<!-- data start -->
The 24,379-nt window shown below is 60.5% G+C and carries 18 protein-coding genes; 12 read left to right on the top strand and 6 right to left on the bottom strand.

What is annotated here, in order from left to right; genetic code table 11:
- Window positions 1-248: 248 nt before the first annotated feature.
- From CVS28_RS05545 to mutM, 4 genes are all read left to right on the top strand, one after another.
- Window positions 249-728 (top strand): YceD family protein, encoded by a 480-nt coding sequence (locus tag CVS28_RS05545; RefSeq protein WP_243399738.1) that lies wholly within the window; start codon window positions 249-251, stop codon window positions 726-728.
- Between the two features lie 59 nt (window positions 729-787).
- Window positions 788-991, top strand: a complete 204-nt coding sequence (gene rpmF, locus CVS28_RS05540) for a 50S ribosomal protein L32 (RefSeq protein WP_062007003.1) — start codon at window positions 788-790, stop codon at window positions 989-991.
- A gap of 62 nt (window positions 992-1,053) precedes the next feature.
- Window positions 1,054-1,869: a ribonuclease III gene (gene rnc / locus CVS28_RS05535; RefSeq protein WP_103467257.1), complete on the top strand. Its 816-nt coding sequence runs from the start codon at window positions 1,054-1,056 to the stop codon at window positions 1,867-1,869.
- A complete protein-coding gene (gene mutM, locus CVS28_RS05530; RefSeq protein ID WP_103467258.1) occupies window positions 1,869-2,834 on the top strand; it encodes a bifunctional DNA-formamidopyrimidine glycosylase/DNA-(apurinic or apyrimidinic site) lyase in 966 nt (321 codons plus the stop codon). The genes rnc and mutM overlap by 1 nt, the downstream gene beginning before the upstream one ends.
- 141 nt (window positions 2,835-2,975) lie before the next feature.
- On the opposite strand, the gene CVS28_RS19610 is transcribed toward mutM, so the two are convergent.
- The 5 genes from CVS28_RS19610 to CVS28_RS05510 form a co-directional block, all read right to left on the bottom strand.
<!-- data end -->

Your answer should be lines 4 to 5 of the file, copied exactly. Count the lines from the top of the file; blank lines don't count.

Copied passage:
- From CVS28_RS05545 to mutM, 4 genes are all read left to right on the top strand, one after another.
- Window positions 249-728 (top strand): YceD family protein, encoded by a 480-nt coding sequence (locus tag CVS28_RS05545; RefSeq protein WP_243399738.1) that lies wholly within the window; start codon window positions 249-251, stop codon window positions 726-728.